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Curran Jr WJ , Stafford PM
Lack of apparent difference in outcome between clinically staged IIIA and IIIB non-small-cell lung cancer treated with radiation therapy
Journal of Clinical Oncology. 1990 ;8(3) :409-415
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The current American Joint Committee on Cancer (AJCC) staging system for bronchogenic carcinoma, which divides stage III M0 cases into stages IIIA and IIIB, is based on the observation that selected patients with IIIA disease (T3 or N2) can undergo complete surgical resection, in distinction to IIIB patients (T4 or N3). To understand the value of this system when applied to clinically staged (CS) patients treated with a standard nonoperative approach, the records of patients with squamous cell, large-cell, and adenocarcinoma of the lung treated with radiation therapy (RT) at the Fox Chase Cancer Center from 1978 to 1987 were reviewed. Three hundred sixteen patients were identified as having CS III M0 disease treated with single daily fraction RT without chemotherapy or sensitizers. Of these, the distinction between IIIA (166) and IIIB (140) could be made for 306 patients. The median survival time (MST) for all CS III patients was 9.6 months, and the 2-year survival was 17%. No difference was observed in MST between CSA III A and III B patients (9.4 vs 9.8 months, P = .78), in 2-year survival (17% v 18%), or in rate of first failure within the RT field (43% v 44%). MSTs for the 157 CS IIIA and IIIB patients with less than 5% weight loss and Zubrod performance status (PS) 0 to 1 were 13.0 and 15.8 months (P = .29), respectively. This lack of difference in outcome for CS IIIA and IIIB patients receiving RT has important implications in the design and stratification of future nonoperative trials for stage III lung cancer.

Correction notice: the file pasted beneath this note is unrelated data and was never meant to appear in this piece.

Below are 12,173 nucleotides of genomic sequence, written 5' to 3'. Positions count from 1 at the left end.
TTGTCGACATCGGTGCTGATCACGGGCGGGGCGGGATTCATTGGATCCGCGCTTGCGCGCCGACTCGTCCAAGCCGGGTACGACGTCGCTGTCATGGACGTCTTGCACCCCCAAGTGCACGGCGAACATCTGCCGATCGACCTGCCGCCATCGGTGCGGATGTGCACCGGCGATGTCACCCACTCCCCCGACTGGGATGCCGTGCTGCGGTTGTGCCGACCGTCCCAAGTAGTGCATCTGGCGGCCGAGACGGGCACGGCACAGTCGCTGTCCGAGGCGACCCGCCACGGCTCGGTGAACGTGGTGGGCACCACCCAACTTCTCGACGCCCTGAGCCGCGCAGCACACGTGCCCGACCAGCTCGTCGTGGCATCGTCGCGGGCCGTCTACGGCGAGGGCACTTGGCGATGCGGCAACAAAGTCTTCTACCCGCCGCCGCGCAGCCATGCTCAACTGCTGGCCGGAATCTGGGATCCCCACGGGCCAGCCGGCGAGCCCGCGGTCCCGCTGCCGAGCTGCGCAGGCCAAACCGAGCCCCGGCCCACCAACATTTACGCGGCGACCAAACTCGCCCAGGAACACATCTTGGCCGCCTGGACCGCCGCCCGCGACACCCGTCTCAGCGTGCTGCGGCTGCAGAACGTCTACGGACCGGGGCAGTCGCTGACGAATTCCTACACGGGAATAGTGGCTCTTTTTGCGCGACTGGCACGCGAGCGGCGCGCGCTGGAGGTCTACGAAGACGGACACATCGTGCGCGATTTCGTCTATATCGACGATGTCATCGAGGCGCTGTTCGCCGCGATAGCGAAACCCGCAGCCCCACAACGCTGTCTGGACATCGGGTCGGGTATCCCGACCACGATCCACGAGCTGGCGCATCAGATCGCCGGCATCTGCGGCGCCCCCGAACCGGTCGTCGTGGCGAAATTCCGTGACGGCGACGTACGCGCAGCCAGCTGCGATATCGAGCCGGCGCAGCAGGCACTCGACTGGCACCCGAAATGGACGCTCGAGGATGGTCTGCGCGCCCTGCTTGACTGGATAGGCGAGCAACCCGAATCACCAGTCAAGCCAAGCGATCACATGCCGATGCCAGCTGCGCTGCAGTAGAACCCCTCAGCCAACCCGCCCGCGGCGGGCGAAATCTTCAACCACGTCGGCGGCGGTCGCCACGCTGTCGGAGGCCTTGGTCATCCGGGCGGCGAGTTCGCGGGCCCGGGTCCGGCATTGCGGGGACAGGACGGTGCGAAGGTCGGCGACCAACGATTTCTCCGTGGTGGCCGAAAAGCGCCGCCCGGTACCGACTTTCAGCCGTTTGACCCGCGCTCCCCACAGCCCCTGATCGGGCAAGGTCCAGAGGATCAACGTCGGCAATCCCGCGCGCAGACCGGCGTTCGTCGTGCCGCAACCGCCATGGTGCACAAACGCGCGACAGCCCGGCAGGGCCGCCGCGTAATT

0732183X (ISSN) Cited By: 25; Export Date: 30 May 2006; Source: Scopus CODEN: JCOND Language of Original Document: English Correspondence Address: Curran Jr., W.J.; Fox Chase Cancer Center; 7701 Burholme Ave. Philadelphia, PA 19111, United States